The researchers also used a brain imaging technique called near-infrared spectroscopy to measure how efficiently the participants’ brains were working as they performed the tasks.

Although the two groups performed at the same level on the first day, over the next 4 days people receiving brain stimulation along with training learned to do the tasks two to five times faster than people receiving a sham treatment, the authors reported in Current Biology. Six months later, the researchers called the participants back and found that people who had received brain stimulation were still roughly 30% faster at the same types of mathematical challenges. The targeted brain region also showed more efficient activity, Thompson says.

The fact that only participants who received electrical stimulation and practiced math showed lasting physiological changes in their brains suggests that experience is required to seal in the effects of stimulation, says Michael Weisend, a neuroscientist at the Mind Research Network in Albuquerque, New Mexico, who wasn’t involved with the study. That’s valuable information for people who hope to get benefits from stimulation alone, he says. “It’s not going to be a magic bullet.”

Although it’s not clear how the technique works, Thompson says, one hypothesis is that the current helps synchronize neuron firing, enabling the brain to work more efficiently. Scientists also don’t know if negative or unintended effects might result. Although no side effects of brain stimulation have yet been reported, “it’s impossible to say with any certainty” that there aren’t any, Thompson says.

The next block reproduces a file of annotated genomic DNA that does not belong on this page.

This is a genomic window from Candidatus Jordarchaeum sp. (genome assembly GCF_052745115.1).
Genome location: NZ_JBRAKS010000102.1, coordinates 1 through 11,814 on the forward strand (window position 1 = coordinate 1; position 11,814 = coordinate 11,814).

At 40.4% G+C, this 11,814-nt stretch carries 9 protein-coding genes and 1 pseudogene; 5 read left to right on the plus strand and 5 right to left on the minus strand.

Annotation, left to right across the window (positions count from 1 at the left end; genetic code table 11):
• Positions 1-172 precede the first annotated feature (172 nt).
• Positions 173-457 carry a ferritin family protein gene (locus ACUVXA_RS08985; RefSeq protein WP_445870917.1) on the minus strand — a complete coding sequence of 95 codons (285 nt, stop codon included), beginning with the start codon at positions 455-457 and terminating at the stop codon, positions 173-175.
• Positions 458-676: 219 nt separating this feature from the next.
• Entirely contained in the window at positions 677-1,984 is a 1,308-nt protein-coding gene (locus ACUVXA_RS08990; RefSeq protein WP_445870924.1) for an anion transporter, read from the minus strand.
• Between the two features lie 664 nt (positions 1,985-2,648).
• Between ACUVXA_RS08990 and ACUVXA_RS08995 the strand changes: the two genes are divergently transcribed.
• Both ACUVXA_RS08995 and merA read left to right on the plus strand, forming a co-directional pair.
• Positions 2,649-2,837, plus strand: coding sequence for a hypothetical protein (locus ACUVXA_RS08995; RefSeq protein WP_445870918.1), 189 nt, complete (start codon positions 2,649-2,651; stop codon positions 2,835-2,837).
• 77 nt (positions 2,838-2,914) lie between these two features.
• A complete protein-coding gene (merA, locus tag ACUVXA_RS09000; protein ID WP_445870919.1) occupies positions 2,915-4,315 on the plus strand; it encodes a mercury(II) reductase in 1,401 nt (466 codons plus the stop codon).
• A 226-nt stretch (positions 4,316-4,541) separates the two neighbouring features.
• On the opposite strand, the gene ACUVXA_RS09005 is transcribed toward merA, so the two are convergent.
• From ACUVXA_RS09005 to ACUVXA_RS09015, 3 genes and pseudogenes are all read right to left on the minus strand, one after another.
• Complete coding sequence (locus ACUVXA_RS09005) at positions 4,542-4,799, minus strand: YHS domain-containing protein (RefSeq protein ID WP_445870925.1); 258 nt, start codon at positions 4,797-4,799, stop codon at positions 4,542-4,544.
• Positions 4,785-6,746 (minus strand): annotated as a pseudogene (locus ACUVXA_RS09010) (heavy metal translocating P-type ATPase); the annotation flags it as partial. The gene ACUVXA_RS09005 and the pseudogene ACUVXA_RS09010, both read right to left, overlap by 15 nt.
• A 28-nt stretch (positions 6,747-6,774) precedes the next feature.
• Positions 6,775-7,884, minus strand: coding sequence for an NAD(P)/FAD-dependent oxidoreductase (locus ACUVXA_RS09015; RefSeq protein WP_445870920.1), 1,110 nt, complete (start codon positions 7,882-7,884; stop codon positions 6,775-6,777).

“Math is only one of dozens of skills in which this could be used,” Reiner says, adding that it’s “not unreasonable” to imagine that this and similar stimulation techniques could replace the use of pills for cognitive enhancement.

In the future, the researchers hope to include groups that often struggle with math, such as people with neurodegenerative disorders and a condition called developmental dyscalculia. As long as further testing shows that the technique is safe and effective, children in schools could also receive brain stimulation along with their lessons, Thompson says. But there’s “a long way to go,” before the method is ready for schools, she says. In the meantime, she adds, “We strongly caution you not to try this at home, no matter how tempted you may be to slap a battery on your kid’s head.”

http://news.sciencemag.org/sciencenow/2013/05/trouble-with-math-maybe-you-shou.html?ref=hp

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William Gibson’s popular science fiction tale “Johnny Mnemonic” foresaw sensitive information being carried by microchips in the brain by 2021. A team of American neuroscientists could be making this fantasy world a reality. Their motivation is different but the outcome would be somewhat similar. Hailed as one of 2013’s top ten technological breakthroughs by MIT, the work by the University of Southern California, North Carolina’s Wake Forest University and other partners has actually spanned a decade.

But the U.S.-wide team now thinks that it will see a memory device being implanted in a small number of human volunteers within two years and available to patients in five to 10 years. They can’t quite contain their excitement. “I never thought I’d see this in my lifetime,” said Ted Berger, professor of biomedical engineering at the University of Southern California in Los Angeles. “I might not benefit from it myself but my kids will.”

Rob Hampson, associate professor of physiology and pharmacology at Wake Forest University, agrees. “We keep pushing forward, every time I put an estimate on it, it gets shorter and shorter.”

The scientists — who bring varied skills to the table, including mathematical modeling and psychiatry — believe they have cracked how long-term memories are made, stored and retrieved and how to replicate this process in brains that are damaged, particularly by stroke or localized injury.